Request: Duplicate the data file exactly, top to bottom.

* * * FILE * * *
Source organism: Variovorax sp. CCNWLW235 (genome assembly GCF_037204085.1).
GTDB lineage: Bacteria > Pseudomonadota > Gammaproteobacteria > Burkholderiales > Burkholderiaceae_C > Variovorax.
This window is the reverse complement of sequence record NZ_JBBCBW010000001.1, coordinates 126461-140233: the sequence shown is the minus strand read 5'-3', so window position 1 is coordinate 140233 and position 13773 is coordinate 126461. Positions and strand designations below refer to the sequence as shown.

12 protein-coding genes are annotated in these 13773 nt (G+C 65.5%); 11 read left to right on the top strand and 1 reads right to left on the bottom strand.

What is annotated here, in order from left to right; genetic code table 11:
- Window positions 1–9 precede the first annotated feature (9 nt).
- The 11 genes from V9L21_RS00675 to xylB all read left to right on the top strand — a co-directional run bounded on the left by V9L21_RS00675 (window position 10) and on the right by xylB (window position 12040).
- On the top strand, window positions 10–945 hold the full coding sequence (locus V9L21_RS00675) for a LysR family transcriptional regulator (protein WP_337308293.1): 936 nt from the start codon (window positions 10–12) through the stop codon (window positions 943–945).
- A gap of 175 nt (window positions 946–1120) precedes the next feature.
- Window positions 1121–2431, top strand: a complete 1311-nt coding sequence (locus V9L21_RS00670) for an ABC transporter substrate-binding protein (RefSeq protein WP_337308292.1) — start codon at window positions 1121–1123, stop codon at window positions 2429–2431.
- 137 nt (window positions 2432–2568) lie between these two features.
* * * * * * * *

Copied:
Source organism: Variovorax sp. CCNWLW235 (genome assembly GCF_037204085.1).
GTDB lineage: Bacteria > Pseudomonadota > Gammaproteobacteria > Burkholderiales > Burkholderiaceae_C > Variovorax.
This window is the reverse complement of sequence record NZ_JBBCBW010000001.1, coordinates 126461-140233: the sequence shown is the minus strand read 5'-3', so window position 1 is coordinate 140233 and position 13773 is coordinate 126461. Positions and strand designations below refer to the sequence as shown.

12 protein-coding genes are annotated in these 13773 nt (G+C 65.5%); 11 read left to right on the top strand and 1 reads right to left on the bottom strand.

What is annotated here, in order from left to right; genetic code table 11:
- Window positions 1–9 precede the first annotated feature (9 nt).
- The 11 genes from V9L21_RS00675 to xylB all read left to right on the top strand — a co-directional run bounded on the left by V9L21_RS00675 (window position 10) and on the right by xylB (window position 12040).
- On the top strand, window positions 10–945 hold the full coding sequence (locus V9L21_RS00675) for a LysR family transcriptional regulator (protein WP_337308293.1): 936 nt from the start codon (window positions 10–12) through the stop codon (window positions 943–945).
- A gap of 175 nt (window positions 946–1120) precedes the next feature.
- Window positions 1121–2431, top strand: a complete 1311-nt coding sequence (locus V9L21_RS00670) for an ABC transporter substrate-binding protein (RefSeq protein WP_337308292.1) — start codon at window positions 1121–1123, stop codon at window positions 2429–2431.
- 137 nt (window positions 2432–2568) lie between these two features.